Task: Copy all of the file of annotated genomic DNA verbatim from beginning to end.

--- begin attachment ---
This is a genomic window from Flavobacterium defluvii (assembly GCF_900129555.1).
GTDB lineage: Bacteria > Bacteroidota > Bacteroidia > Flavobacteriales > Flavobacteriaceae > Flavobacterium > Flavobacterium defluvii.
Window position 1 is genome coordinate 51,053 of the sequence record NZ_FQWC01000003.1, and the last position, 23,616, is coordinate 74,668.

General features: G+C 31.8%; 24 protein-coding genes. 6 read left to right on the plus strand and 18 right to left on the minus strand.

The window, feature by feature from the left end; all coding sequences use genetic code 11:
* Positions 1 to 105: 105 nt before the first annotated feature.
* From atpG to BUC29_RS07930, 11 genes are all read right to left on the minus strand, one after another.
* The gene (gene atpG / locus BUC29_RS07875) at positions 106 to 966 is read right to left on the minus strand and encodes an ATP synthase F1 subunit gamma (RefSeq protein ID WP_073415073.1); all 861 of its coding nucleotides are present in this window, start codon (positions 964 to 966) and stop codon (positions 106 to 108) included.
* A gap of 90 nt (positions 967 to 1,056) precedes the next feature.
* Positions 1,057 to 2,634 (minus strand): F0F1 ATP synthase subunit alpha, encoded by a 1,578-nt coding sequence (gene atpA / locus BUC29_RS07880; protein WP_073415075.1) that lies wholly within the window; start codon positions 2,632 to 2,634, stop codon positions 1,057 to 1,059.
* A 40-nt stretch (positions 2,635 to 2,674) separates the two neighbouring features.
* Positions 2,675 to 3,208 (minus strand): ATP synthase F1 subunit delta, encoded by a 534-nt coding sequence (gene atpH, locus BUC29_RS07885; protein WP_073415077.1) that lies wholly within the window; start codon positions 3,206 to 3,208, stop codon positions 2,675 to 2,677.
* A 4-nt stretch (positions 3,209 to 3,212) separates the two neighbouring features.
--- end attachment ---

This is a genomic window from Flavobacterium defluvii (assembly GCF_900129555.1).
GTDB lineage: Bacteria > Bacteroidota > Bacteroidia > Flavobacteriales > Flavobacteriaceae > Flavobacterium > Flavobacterium defluvii.
Window position 1 is genome coordinate 51,053 of the sequence record NZ_FQWC01000003.1, and the last position, 23,616, is coordinate 74,668.

General features: G+C 31.8%; 24 protein-coding genes. 6 read left to right on the plus strand and 18 right to left on the minus strand.

The window, feature by feature from the left end; all coding sequences use genetic code 11:
* Positions 1 to 105: 105 nt before the first annotated feature.
* From atpG to BUC29_RS07930, 11 genes are all read right to left on the minus strand, one after another.
* The gene (gene atpG / locus BUC29_RS07875) at positions 106 to 966 is read right to left on the minus strand and encodes an ATP synthase F1 subunit gamma (RefSeq protein ID WP_073415073.1); all 861 of its coding nucleotides are present in this window, start codon (positions 964 to 966) and stop codon (positions 106 to 108) included.
* A gap of 90 nt (positions 967 to 1,056) precedes the next feature.
* Positions 1,057 to 2,634 (minus strand): F0F1 ATP synthase subunit alpha, encoded by a 1,578-nt coding sequence (gene atpA / locus BUC29_RS07880; protein WP_073415075.1) that lies wholly within the window; start codon positions 2,632 to 2,634, stop codon positions 1,057 to 1,059.
* A 40-nt stretch (positions 2,635 to 2,674) separates the two neighbouring features.
* Positions 2,675 to 3,208 (minus strand): ATP synthase F1 subunit delta, encoded by a 534-nt coding sequence (gene atpH, locus BUC29_RS07885; protein WP_073415077.1) that lies wholly within the window; start codon positions 3,206 to 3,208, stop codon positions 2,675 to 2,677.
* A 4-nt stretch (positions 3,209 to 3,212) separates the two neighbouring features.